As the 2016–17 school year came to an end, we received funding from United Way of Southeast Louisiana that allowed us to engage in a strategic planning process with the goal of strengthening and expanding our work with an emphasis on racial equity. During the 2017 – 18 school year, pilot schools participated in a training on Trauma-Informed Culturally-Responsive practices presented by Dr. Isaiah Pickens, then at the National Childhood and Traumatic Stress Network. In 2018, we consulted with Beloved Community to conduct trainings for the members of the Learning Collaborative to ensure that our internal processes reflected equity and anti-racism. During the 2018-19 school year, Beloved Community provided consultation to our partner schools to enhance their knowledge and skills in the essential work of racial equity within a trauma-informed framework.
Meanwhile, we recruited a new group of schools in 2016 when the Learning Collaborative and Tulane University were funded by the National Institute of Justice to conduct a rigorous study of the strategies we developed with our pilot schools. The study was designed to determine whether the strategies were effective in helping schools move forward with trauma-informed practices. The study, Safe Schools NOLA (SSNOLA), partnered with 6 additional schools over 4 years (2016-2020) to increase their readiness to implement trauma-informed approaches. Once again we were fortunate to consult with national experts on this project, including Al Farrell at Virginia Commonwealth University on research methods and statistical analyses, Pamela Black at the Wisconsin Department of Public Instruction on curriculum development, and Sarah Owens at the University of Missouri on teacher coaching and consultation.
For an overview of the SSNOLA framework, see here. As indicated in our 2015-2022 Impact Report, SSNOLA offers a promising framework for the effective installation of trauma-informed approaches in schools. Compared to the baseline year, we observed increased educator capacity in their knowledge of and facility with trauma-informed classroom practices to support student well-being. We also observed increased school capacity in school-wide policies and practices supportive of trauma-informed approaches.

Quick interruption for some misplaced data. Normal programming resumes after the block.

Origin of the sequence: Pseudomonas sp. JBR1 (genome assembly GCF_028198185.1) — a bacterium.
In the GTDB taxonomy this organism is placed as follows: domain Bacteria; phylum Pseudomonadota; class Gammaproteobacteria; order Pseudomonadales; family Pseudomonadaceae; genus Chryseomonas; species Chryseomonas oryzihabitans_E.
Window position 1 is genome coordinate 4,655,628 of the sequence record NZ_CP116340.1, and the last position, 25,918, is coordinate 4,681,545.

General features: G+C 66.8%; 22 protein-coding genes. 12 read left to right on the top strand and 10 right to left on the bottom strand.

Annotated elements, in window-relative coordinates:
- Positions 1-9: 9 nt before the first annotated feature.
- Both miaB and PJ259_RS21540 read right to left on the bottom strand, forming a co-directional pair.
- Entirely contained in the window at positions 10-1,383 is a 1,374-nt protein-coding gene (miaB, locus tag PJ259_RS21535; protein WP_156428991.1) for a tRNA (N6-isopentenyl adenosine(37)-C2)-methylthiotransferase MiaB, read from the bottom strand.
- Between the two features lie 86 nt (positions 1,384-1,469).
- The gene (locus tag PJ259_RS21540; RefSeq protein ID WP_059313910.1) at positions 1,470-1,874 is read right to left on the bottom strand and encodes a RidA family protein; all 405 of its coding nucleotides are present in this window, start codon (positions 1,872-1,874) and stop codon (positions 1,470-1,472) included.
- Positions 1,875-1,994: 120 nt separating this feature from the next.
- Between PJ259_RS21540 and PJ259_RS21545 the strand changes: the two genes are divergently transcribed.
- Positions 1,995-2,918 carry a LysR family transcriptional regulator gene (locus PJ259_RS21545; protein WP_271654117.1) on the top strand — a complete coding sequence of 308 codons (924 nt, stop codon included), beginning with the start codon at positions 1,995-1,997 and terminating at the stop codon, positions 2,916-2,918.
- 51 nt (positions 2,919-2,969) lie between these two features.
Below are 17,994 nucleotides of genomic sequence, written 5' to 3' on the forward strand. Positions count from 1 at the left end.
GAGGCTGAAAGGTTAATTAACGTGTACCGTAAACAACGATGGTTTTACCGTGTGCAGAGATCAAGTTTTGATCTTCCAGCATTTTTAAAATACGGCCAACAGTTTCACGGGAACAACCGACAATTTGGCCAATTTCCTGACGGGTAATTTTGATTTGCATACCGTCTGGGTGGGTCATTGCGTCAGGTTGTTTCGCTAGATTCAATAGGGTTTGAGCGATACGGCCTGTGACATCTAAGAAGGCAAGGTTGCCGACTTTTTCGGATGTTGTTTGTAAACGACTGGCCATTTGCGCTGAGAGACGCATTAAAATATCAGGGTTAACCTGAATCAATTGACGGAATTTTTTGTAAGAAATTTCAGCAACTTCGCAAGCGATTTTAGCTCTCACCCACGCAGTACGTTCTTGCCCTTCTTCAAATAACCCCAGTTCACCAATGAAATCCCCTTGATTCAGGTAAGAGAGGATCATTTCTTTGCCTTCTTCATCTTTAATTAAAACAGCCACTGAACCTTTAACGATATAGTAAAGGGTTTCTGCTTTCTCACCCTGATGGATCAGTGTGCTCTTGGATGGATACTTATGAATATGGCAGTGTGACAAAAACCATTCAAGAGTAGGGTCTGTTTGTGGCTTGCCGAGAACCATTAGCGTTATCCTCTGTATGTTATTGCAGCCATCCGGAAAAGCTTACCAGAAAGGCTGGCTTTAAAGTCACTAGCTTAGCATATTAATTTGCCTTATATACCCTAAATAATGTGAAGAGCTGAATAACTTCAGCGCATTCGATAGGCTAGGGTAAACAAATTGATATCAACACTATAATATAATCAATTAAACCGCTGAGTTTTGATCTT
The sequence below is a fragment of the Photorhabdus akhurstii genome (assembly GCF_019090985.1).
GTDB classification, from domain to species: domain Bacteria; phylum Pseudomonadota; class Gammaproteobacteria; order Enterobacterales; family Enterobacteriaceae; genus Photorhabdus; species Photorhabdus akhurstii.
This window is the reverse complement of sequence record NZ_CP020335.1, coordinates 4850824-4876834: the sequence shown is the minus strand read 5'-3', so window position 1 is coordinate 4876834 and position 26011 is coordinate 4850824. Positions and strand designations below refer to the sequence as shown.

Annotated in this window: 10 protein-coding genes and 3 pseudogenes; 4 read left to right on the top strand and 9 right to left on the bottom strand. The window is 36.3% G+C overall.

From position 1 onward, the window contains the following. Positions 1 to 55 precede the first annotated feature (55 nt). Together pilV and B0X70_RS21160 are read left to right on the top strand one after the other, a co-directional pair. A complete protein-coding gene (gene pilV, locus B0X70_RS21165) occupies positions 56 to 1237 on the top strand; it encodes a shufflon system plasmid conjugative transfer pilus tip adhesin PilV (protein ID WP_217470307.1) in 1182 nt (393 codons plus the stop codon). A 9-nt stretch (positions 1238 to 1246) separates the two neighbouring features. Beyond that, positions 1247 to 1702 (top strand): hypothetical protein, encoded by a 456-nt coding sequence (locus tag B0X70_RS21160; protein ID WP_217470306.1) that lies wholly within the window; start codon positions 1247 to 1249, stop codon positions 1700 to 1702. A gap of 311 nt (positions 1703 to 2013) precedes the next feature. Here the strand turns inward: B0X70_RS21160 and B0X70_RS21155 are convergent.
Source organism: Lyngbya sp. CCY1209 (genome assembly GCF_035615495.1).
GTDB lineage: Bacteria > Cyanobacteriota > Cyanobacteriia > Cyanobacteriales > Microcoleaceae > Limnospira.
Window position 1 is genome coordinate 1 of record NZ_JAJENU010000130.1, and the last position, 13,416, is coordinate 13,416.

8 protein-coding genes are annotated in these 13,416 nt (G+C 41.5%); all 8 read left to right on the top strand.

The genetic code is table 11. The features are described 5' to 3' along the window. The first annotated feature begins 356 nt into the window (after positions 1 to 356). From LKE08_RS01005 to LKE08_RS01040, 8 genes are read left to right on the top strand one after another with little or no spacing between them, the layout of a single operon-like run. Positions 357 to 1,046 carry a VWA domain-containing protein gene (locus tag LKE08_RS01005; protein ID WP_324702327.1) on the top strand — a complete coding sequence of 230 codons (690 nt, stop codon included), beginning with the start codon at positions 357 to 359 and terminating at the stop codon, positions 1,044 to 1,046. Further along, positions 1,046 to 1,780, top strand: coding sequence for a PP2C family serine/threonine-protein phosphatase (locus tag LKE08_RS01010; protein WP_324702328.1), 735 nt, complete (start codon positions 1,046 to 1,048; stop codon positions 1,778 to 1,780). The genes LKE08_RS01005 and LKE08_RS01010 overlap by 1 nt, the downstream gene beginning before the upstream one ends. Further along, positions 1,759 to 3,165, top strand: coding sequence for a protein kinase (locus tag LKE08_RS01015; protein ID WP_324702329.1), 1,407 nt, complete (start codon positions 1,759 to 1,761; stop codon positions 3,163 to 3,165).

Based on the success of SSNOLA, we developed a Training of Trainers (ToT) model for trauma-informed schools. The ToT was developed to build capacity at the charter management and district levels as well as in the school building by providing the tools and training needed to initiate and sustain the work. In partnership with the City of New Orleans, the Learning Collaborative received support from the Department of Justice in 2018 to utilize the ToT in two cohorts of schools over two school years (2019–20; 2020–21). Additional funding from the United Way of Southeast Louisiana, Baptist Community Ministries, and the LoveTruth Foundation allowed us to expand our work to two Jefferson Parish schools (2020–21) and an additional cohort of three New Orleans schools (2022–23). Through ToT we have certified 17 educators/administrators in 5 CMOs and NOLA Public Schools in the trauma-informed schools model. They have gone on to train over 300 educators in trauma-informed approaches. Collectively, those educators teach about 3000 students. An overview of the ToT program can be found here and a more detailed summary of its impact can be found here.
In addition to our trauma-informed schools work, Learning Collaborative members have participated in pivotal initiatives related to childhood trauma in the City, including serving on the New Orleans Childhood Trauma Taskforce, the New Orleans Children and Youth Planning Board, and the Education Workgroup of the New Orleans Behavioral Health Council.
The continuity and commitment of the members of the Learning Collaborative uniquely positioned them to respond in March of 2020 in the face of the Coronavirus pandemic. They conducted two educator well-being surveys, one in 2020 and another in 2021, to examine pandemic-related stressors and their impact on educators. They organized several webinars during the summer of 2020 to support school leaders in New Orleans as they planned for the upcoming school year.
In 2021, the Learning Collaborative utilized funding from the United Way of Southeast Louisiana to engage in strategic planning that would set our course for the next five years. We identified four strategic directions to guide our work over the next five years:
- Reexamine our program model to deepen equity practices and explore opportunities to employ systemic approaches for racial and educational equity.
- Develop a strategic communications plan that outlines how we will engage and build accountability with our stakeholders.
- Develop an equitable and inclusive governance and membership structure.
- Develop the long-term infrastructure and financial support required for sustainability.
Another outcome of strategic planning was a name change and rebranding. Realizing the need for a name that more accurately represents the strengths-based nature of our work, we are now the Coalition for Compassionate Schools (CCS). Currently, we are continuing the ToT program as well as spearheading the 2021-22 School Behavioral Health Report and mapping the landscape of trauma-informed, school-based programs and initiatives in New Orleans.